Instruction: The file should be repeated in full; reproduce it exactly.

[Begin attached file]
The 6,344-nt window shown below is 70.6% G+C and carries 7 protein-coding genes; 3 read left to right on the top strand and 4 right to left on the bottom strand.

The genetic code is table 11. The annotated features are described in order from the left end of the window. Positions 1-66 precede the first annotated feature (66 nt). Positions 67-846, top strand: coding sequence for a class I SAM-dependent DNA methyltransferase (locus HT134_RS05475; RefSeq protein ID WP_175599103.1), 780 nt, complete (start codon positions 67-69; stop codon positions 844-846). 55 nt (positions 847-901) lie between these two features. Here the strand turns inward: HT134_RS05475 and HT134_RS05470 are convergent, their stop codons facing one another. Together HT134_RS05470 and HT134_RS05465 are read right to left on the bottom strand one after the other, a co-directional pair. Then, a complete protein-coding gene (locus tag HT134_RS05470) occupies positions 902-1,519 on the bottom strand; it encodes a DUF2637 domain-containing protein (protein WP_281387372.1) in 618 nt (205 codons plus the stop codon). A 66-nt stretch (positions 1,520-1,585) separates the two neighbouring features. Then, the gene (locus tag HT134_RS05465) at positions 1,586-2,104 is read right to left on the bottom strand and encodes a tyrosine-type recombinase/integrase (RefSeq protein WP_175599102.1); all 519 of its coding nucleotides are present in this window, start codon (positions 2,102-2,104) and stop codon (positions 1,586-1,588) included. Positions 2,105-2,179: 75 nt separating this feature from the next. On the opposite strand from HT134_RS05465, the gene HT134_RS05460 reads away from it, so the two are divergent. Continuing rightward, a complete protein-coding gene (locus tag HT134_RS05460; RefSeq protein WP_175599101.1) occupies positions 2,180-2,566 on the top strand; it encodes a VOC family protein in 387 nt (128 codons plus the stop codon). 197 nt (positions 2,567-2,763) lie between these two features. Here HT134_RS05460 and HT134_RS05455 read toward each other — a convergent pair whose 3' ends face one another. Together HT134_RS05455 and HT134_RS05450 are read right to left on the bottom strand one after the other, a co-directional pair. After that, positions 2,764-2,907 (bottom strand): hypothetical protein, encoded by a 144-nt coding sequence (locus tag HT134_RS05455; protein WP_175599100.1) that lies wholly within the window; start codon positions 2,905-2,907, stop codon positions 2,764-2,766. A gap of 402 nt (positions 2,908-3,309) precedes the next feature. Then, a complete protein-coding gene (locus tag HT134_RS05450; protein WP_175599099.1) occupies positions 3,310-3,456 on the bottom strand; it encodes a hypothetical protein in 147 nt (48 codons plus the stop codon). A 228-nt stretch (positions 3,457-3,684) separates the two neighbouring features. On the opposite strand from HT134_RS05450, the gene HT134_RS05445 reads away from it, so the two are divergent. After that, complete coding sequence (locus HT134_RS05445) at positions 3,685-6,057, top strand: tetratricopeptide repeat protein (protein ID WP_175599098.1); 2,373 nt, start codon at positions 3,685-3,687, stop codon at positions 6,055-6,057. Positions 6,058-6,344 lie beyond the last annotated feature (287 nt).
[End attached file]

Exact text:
The 6,344-nt window shown below is 70.6% G+C and carries 7 protein-coding genes; 3 read left to right on the top strand and 4 right to left on the bottom strand.

The genetic code is table 11. The annotated features are described in order from the left end of the window. Positions 1-66 precede the first annotated feature (66 nt). Positions 67-846, top strand: coding sequence for a class I SAM-dependent DNA methyltransferase (locus HT134_RS05475; RefSeq protein ID WP_175599103.1), 780 nt, complete (start codon positions 67-69; stop codon positions 844-846). 55 nt (positions 847-901) lie between these two features. Here the strand turns inward: HT134_RS05475 and HT134_RS05470 are convergent, their stop codons facing one another. Together HT134_RS05470 and HT134_RS05465 are read right to left on the bottom strand one after the other, a co-directional pair. Then, a complete protein-coding gene (locus tag HT134_RS05470) occupies positions 902-1,519 on the bottom strand; it encodes a DUF2637 domain-containing protein (protein WP_281387372.1) in 618 nt (205 codons plus the stop codon). A 66-nt stretch (positions 1,520-1,585) separates the two neighbouring features. Then, the gene (locus tag HT134_RS05465) at positions 1,586-2,104 is read right to left on the bottom strand and encodes a tyrosine-type recombinase/integrase (RefSeq protein WP_175599102.1); all 519 of its coding nucleotides are present in this window, start codon (positions 2,102-2,104) and stop codon (positions 1,586-1,588) included. Positions 2,105-2,179: 75 nt separating this feature from the next. On the opposite strand from HT134_RS05465, the gene HT134_RS05460 reads away from it, so the two are divergent. Continuing rightward, a complete protein-coding gene (locus tag HT134_RS05460; RefSeq protein WP_175599101.1) occupies positions 2,180-2,566 on the top strand; it encodes a VOC family protein in 387 nt (128 codons plus the stop codon). 197 nt (positions 2,567-2,763) lie between these two features. Here HT134_RS05460 and HT134_RS05455 read toward each other — a convergent pair whose 3' ends face one another. Together HT134_RS05455 and HT134_RS05450 are read right to left on the bottom strand one after the other, a co-directional pair. After that, positions 2,764-2,907 (bottom strand): hypothetical protein, encoded by a 144-nt coding sequence (locus tag HT134_RS05455; protein WP_175599100.1) that lies wholly within the window; start codon positions 2,905-2,907, stop codon positions 2,764-2,766. A gap of 402 nt (positions 2,908-3,309) precedes the next feature. Then, a complete protein-coding gene (locus tag HT134_RS05450; protein WP_175599099.1) occupies positions 3,310-3,456 on the bottom strand; it encodes a hypothetical protein in 147 nt (48 codons plus the stop codon). A 228-nt stretch (positions 3,457-3,684) separates the two neighbouring features. On the opposite strand from HT134_RS05450, the gene HT134_RS05445 reads away from it, so the two are divergent. After that, complete coding sequence (locus HT134_RS05445) at positions 3,685-6,057, top strand: tetratricopeptide repeat protein (protein ID WP_175599098.1); 2,373 nt, start codon at positions 3,685-3,687, stop codon at positions 6,055-6,057. Positions 6,058-6,344 lie beyond the last annotated feature (287 nt).